Do any long-time users of rapamycin have any experience with prostate enlargement before rapamycin use and shrinkage of the prostate after use? BPH is pretty common among men over 50. Rapamycin is frequently mentioned as a possible aid with BPH, but I have seen no evidence until I came across this study;
I have elevated PSA and benign BPH. No obvious improvement from rapamycin. Been on 5mg per week for a few years, and for the last 2 months I’m taking 5mg with grapefruit juice once every 10 days.
I was encouraged by that study and I too would like to know if BPH improvements have been demonstrated with rapamycin. My year or so of use wouldnt qualify as long term, but so far I havent seen improvement.
PSA is reportedly reduced by a number of products, fisetin, quercetin, EGCG, DIM, and rapamycin. But I cant find studies showing improvement of BPH from rapamycin. Interestingly, tadalafil improves BPH symptoms but doesnt lower PSA. So the relationship between prostate size and PSA doesnt seem to correspond to a similar relationship between PSA and symptoms of BPH.
There seems to be some research that supports the idea that rapamycin will help with BPH:
Rapatar, a nanoformulation of rapamycin, decreases chemically-induced benign prostate hyperplasia in rats
Rapatar normalized weight of the lateral lobes in sulpiride-induced BPH, the most relevant animal model of human BPH. Unlike Finasteride, a standard therapy of BPH, Rapatar reduced inflammation caused by sulpiride. No obvious side effects of Rapatar were detected. Our data provide a rationale for clinical trials of Rapatar in patients suffering from BPH.
The prostate wet weight, volume and index in the testosterone group were significantly higher compared with the control group (P<0.05) and these factors were significantly lower in the rapamycin group compared with the testosterone group
and, with more of a focus on MTOR and prostate cancer we see:
We used immunohistochemistry to investigate the activation level of five important markers of the mTOR pathway… The expression levels of these five markers were associated with patient clinical and pathological characteristics.
Conclusions: Most patients with prostate cancer have at least one component of the mTOR signalling pathway activated. The activation of the mTOR pathway might be involved in prostate cancer development and progression. The association between activation of mTOR pathway and patient clinicopathological variables suggested that not all patients are equally amenable to treatment strategies targeting the mTOR pathway.
the medical consensus is that BPH is caused by an increase in 5-alpha-reductase, which converts testosterone to DHT as one ages. Excess dHT causes the prostate to increase in size, restricting the bladder. According to the litereature I’ve seen, in younger men progesterone is a natural 5-alpha reductase inhibitor that keeps DHT from getting out of control, but it declines with age like testosterone. Theoretically you could supplement with progesterone and it would have the same effect. In practice, most doctors prescribe finesteride or dutasteride, which are both 5-alpha reductatase inhibitors. tadalilfil 5 mg relaxes muscles, making urination easier, but doesn’t affect prostate volume, which is the problem. there is a relatively new and expensive drig called Mirabegron which is prescribed to block the enzyme that causes one to wake up needing to pee.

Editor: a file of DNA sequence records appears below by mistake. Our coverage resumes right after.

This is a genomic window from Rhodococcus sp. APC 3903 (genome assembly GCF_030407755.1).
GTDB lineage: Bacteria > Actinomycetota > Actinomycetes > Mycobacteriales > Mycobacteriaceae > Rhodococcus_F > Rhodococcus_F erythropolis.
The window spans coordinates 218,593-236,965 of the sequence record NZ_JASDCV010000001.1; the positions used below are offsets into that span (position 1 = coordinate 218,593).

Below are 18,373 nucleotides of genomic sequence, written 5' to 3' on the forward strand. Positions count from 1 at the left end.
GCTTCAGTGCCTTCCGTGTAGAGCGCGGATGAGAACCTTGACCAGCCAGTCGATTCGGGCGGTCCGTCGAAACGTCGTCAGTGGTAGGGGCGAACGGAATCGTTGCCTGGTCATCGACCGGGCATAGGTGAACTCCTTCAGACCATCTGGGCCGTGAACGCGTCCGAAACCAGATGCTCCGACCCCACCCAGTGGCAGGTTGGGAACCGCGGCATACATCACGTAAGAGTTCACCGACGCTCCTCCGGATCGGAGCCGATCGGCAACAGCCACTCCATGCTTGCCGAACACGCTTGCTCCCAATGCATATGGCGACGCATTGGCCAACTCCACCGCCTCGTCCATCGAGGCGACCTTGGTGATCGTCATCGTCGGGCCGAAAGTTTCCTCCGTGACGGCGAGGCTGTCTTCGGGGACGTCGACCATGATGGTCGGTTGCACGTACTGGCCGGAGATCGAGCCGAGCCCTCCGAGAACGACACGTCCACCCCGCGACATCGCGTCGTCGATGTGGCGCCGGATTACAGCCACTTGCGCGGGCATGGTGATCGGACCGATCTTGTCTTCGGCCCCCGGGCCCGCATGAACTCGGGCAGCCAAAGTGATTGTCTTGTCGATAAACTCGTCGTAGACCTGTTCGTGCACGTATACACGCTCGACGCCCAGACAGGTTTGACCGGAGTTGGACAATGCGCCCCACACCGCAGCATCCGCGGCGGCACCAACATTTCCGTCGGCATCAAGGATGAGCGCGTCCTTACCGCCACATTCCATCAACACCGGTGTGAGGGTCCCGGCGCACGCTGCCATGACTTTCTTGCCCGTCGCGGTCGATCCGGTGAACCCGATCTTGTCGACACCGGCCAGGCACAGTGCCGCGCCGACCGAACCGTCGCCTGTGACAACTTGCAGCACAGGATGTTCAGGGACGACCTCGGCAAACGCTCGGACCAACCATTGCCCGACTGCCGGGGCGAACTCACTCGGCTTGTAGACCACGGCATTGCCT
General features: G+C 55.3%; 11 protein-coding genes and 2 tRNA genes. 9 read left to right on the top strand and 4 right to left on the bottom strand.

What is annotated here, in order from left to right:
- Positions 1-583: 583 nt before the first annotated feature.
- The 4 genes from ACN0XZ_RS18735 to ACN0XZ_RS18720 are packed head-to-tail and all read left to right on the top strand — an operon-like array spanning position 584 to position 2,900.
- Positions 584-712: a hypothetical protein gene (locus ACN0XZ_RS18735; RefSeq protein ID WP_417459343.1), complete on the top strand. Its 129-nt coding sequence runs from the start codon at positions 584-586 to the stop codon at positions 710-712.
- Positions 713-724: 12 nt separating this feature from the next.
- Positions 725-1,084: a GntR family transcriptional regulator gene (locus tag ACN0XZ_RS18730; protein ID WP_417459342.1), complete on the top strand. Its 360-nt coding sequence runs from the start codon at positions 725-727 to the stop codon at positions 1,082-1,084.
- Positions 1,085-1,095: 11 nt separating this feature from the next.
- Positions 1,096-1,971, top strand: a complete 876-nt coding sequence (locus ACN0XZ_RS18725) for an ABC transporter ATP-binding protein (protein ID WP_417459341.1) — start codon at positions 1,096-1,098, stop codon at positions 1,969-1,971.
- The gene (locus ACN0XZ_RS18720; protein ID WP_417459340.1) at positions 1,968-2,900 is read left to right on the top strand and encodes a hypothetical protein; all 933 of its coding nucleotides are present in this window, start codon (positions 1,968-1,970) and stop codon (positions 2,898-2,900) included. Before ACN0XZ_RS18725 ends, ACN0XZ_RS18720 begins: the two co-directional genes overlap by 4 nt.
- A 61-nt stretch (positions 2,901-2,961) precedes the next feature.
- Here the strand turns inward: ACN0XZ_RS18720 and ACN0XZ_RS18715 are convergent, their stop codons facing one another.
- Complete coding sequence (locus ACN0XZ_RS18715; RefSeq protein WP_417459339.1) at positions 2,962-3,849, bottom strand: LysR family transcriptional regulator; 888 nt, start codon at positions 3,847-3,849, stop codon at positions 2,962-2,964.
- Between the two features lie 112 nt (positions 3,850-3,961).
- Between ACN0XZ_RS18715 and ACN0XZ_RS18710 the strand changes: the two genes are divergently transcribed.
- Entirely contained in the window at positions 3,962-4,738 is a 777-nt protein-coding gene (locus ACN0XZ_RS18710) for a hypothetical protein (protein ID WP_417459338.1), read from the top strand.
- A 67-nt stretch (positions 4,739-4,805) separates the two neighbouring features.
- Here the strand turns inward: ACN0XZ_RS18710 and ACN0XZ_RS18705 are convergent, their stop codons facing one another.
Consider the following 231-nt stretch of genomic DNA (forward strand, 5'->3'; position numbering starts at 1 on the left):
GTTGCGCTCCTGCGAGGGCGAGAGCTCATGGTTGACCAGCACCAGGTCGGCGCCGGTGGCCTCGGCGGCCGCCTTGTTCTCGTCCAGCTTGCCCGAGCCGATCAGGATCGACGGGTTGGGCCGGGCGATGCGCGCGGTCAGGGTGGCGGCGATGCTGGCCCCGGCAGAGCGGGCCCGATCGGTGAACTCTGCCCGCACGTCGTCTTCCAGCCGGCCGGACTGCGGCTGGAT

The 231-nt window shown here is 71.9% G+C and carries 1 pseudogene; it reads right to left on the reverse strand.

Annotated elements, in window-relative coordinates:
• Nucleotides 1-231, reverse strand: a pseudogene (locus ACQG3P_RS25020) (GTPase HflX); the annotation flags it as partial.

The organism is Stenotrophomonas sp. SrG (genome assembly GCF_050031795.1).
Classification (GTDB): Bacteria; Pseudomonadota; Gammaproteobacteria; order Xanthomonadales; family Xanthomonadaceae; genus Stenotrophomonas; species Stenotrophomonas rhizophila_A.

More than anyone else, Dr. Green would be in a position to have formed an opinion on this subject. I’ve never heard it discussed but he does include BPH under the heading “Disease B”, suggesting it may be helped by rapamycin therapy but there is less evidence.
Blagosklonny 2017, “Phosphodiesterase 5 (PDE5) degrades cGMP. PDE5 inhibitors, including sildenafil (Viagra), tadalafil (Cialis), vardenafil (Levitra), and avanafil (Stendra) are remarkably safe for everyday
use for a long term. In most studies, 5 mg tadalafil once a day had minimal side effect and improved BPH and ED”.
That’s very promising news about the new drug mirabegron. I, for one, would love to be able to sleep through the night. There is a concern, though, in that it interacts with rapamycin and dasatinib. The extent of the interaction would need to be quantified in order to keep dosage of rapa and dasatinib close to target. I wonder if that data exists? Would any physician even prescribe it for us knowing of the interactions?
IMO all the more reason to have a physician on board who will allow you to test your rapamycin/sirolimus levels pre- and post-addition of a new medication.
I agree. I cant imagine experimenting without physician oversight. Would they have all the information they need? All the studies I’ve seen for rapa blood level are based on trough level for transplant patients. Is there any data regarding desirable peak levels for anti aging? Is there data relating specific dosage and corresponding peak level?
Good questions! I don’t know. Tomorrow I’m getting my trough levels tested (day before my Sunday dose), so it will be interesting to hear what Dr. Morris says.